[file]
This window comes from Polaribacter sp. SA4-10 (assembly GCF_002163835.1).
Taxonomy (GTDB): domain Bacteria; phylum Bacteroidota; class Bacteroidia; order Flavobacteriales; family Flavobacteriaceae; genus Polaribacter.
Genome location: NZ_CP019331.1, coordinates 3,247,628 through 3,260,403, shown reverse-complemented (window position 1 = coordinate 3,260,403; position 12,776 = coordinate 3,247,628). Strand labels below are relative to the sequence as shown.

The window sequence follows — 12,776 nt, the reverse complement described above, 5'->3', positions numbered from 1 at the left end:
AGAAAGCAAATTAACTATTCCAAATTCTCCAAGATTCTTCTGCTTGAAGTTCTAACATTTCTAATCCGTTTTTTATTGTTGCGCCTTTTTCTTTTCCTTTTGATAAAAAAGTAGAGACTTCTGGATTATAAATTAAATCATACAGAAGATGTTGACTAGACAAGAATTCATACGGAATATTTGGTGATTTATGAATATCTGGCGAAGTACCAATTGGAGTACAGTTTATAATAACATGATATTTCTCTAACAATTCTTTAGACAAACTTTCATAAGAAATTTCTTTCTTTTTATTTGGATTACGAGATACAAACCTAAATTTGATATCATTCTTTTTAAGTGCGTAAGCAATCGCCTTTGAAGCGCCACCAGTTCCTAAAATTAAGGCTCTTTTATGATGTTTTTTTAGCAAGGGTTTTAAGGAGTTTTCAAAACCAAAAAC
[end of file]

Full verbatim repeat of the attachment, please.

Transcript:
This window comes from Polaribacter sp. SA4-10 (assembly GCF_002163835.1).
Taxonomy (GTDB): domain Bacteria; phylum Bacteroidota; class Bacteroidia; order Flavobacteriales; family Flavobacteriaceae; genus Polaribacter.
Genome location: NZ_CP019331.1, coordinates 3,247,628 through 3,260,403, shown reverse-complemented (window position 1 = coordinate 3,260,403; position 12,776 = coordinate 3,247,628). Strand labels below are relative to the sequence as shown.

The window sequence follows — 12,776 nt, the reverse complement described above, 5'->3', positions numbered from 1 at the left end:
AGAAAGCAAATTAACTATTCCAAATTCTCCAAGATTCTTCTGCTTGAAGTTCTAACATTTCTAATCCGTTTTTTATTGTTGCGCCTTTTTCTTTTCCTTTTGATAAAAAAGTAGAGACTTCTGGATTATAAATTAAATCATACAGAAGATGTTGACTAGACAAGAATTCATACGGAATATTTGGTGATTTATGAATATCTGGCGAAGTACCAATTGGAGTACAGTTTATAATAACATGATATTTCTCTAACAATTCTTTAGACAAACTTTCATAAGAAATTTCTTTCTTTTTATTTGGATTACGAGATACAAACCTAAATTTGATATCATTCTTTTTAAGTGCGTAAGCAATCGCCTTTGAAGCGCCACCAGTTCCTAAAATTAAGGCTCTTTTATGATGTTTTTTTAGCAAGGGTTTTAAGGAGTTTTCAAAACCAAAAAC